Dublin was this week’s answer for our Where in the World Wednesday competition. Well done to the 58 entrants who guessed correctly- and congratulations to Wendy E Murray, you are our winner this week and have won a £20 alpharooms.com voucher.
Dublin is famous for many things- Guinness, culture and ‘craic’ (fun in Gaelic!), and is well known as a top destination for a weekend away. Whilst many go to sample the city’s alcoholic staples such as Guinness and Whisky or to grab some bargains on Grafton Street, some also go to bask in the literary atmosphere of Ireland’s capital city. Dublin has produced an astonishing literary scene, with writers such as Beckett, Joyce and Beeham giving Dublin a reputation for high quality works of literature. Here is my guide to a literary pub crawl around the city centre, visiting the much loved watering holes of some of Ireland’s most famous writers. Just remember to take a copy of Ulysses or Waiting for Godot around with you!
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Start off on the Northside at the Oval Bar on Middle Abbey Street which is mentioned in Ulysses by James Joyce and more Pricks than Kicks by Beckett (my favourite of the Irish writers!). After a quick drink, cross over the River Liffey and head to Mulligan’s on Poolberg Street. This is a busy historical pub which was visited by James Joyce amongst other, and was also mentioned in Ulysees. Your next stop is another pub mentioned in this famous book (if you hadn’t noticed already, this is a trend in this pub crawl!)- O’ Neills on Suffolk Street promises a friendly welcome and is full of charm.
Your next three pubs are all quite close to each other which is good news if all the Guinness is going to your head by this point! Wander down to Duke Street for 2 stops. The Duke was often frequented by the likes of Joyce, Kavanagh and Beehan and with it’s lovely atmosphere and 2 floors of seating, is the perfect place for a drink before a spot of shopping on Grafton Street. It’s also a great place to be on Bloomsday (16th June) where people come for a glass of wine and a Gorgonzola sandwich a la Leopold Bloom.
Next, head a couple of doors down to the gourmet pub Davy Byrnes which specialises in Seafood. Byrnes was friends with Joyce and so it’s unsurprising that this is yet another pub mentioned not only in Ulysees but also in Dubliners- “He entered Davy Byrnes. Moral Pub. He doesn’t chat. Stands a drink now and then. But in a leap year one if four. Cashed a cheque for me once”.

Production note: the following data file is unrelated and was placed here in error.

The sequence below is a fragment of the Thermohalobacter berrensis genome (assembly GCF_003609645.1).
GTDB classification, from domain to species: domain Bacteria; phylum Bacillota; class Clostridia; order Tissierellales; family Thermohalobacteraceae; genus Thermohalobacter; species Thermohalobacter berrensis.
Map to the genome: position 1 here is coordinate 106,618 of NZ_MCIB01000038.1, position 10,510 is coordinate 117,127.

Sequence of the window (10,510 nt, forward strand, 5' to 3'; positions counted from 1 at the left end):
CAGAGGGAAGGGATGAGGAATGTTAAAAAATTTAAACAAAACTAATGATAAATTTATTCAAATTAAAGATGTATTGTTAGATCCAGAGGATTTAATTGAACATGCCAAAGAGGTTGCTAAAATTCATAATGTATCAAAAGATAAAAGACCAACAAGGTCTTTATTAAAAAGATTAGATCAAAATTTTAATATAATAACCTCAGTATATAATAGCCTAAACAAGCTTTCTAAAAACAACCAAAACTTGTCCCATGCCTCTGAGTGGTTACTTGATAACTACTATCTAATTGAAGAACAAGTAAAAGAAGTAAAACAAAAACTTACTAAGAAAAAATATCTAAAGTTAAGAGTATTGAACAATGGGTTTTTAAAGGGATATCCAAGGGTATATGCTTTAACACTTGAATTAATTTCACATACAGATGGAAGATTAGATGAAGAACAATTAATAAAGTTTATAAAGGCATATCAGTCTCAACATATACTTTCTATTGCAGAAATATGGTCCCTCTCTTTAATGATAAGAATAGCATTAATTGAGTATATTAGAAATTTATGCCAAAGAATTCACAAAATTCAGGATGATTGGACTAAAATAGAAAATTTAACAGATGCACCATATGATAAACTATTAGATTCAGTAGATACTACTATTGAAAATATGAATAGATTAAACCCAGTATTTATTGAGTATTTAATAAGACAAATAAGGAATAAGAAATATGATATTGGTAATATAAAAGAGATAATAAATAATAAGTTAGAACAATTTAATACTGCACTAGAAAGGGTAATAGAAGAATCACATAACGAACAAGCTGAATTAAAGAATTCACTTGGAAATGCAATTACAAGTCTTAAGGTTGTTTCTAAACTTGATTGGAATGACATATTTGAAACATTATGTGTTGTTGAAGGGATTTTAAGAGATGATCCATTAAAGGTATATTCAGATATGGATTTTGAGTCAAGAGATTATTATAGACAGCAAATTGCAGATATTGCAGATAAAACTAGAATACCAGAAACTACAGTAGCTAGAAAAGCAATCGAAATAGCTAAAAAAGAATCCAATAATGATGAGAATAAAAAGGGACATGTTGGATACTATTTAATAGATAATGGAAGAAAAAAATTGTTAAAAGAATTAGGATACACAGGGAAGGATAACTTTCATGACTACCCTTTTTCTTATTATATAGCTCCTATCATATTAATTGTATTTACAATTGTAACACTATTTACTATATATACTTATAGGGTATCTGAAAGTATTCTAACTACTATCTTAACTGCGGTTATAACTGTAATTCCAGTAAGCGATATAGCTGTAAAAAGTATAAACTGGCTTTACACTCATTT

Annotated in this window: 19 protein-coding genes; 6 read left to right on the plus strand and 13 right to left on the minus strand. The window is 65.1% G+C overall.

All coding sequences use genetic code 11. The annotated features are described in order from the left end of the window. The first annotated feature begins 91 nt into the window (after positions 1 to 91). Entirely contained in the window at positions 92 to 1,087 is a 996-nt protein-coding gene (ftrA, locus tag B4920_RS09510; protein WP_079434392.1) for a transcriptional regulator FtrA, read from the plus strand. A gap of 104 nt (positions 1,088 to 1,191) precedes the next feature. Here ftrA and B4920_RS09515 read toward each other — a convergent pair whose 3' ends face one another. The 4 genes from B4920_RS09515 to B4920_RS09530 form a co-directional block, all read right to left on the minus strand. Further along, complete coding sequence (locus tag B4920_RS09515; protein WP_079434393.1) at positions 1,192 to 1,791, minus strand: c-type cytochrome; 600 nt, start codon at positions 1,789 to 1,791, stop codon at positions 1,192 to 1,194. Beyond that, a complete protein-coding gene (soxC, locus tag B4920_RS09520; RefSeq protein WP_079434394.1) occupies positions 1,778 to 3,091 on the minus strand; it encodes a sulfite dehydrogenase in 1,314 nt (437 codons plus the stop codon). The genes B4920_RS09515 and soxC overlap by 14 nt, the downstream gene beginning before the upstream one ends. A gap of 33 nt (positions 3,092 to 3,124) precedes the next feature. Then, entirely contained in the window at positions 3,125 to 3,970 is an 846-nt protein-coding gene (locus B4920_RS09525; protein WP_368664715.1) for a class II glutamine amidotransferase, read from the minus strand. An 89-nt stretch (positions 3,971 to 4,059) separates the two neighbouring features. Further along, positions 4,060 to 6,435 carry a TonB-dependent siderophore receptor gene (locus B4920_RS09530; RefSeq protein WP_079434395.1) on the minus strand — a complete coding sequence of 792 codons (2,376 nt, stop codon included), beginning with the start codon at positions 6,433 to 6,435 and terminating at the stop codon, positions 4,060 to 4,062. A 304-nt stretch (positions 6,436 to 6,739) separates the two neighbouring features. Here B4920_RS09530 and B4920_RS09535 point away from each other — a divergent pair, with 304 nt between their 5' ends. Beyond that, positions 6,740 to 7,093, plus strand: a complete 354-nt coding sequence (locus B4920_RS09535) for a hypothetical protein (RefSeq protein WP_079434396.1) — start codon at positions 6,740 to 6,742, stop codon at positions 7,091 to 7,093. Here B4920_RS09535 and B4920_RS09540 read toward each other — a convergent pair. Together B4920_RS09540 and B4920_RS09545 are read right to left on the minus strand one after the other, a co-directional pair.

A short walk away is McDaids pub on Harry Street, which was Beehan’s favourite haunt, as well as being popular with Patrick Kavanagh, Flann O Brien and JP Donleavy. An interesting fact about this pub is that it is where the door of 7 Eccles Street (the home of Leopold Bloom!) was kept before being transferred to the James Joyce Cultural Centre. Have a drink and enjoy feeling how Beeham may have done!
I hope you’re still feeling okay at the point because you’ve got a 10 minute was down the road to Toners on Baggot Street which is said to be the only pub that WB Yeats frequented, as well as being one of Kavanagh’s hangouts. If you’ve got the time and energy for one more stop, walk/stumble up to Kennedy’s (formerly Conway’s) to enjoy an Irish Whiskey in a pub visited by Samuel Beckett while he lived in Ireland.
The morning after…
Feeling in need of a strong coffee the next morning? Pop to Bewley’s Coffee Shop which is a hangout for the likes of James Joyce and various other living celebrities such as U2 and Bob Gelfof. If the only thing that will settle your hangover is a fry up, look no further than Gallagher’s in Temple Bar for an amazing Irish breakfast at around 10 Euros per person.
Do the official tour
If you’re not familiar with Dublin and want somebody to lead the way, try the Dublin literary pub crawl which kicks off at the Duke Pub and features professional actors to provide an evening of inebriatiated entertainment.
Where to stay
The 4* Brooks Hotel in St Stephen’s Green is the host of the Dublin Writers’ festival, which celebrates the best of Irish and International writers. It is located on a quiet street just minutes from the Trinity College, Temple Bar and Grafton Street. The designer hotel caters for guests who value difference and for whom ambience, décor and quality of service are important. The elegant and contemporary bedrooms at Brooks Hotel are all air-conditioned with colour TV, power shower, ISDN connections and mini bar. The hotel’s restaurant offers modern Irish and international cuisine. The Jasmine Bar at Brooks Hotel is the ideal place to meet friends and enjoy a few drinks.
The Morrison Hotel is situated on the North Quays close to the city’s financial services centre at Customs House Quay, overlooking the River Liffey. The hotel is also within close proximity to many of Dublin’s restaurants, theatres, art galleries and museums. All of the 84 rooms are stylishly decorated and come equipped with TV, VCR, telephone line and safe. The Morrison Hotel boasts two restaurants, the Halo and the Cafe bar, as well as two bars, the Lobo and the Morrison bar. On site is a boardroom for eight people, and the Lobo conference room, seating 70.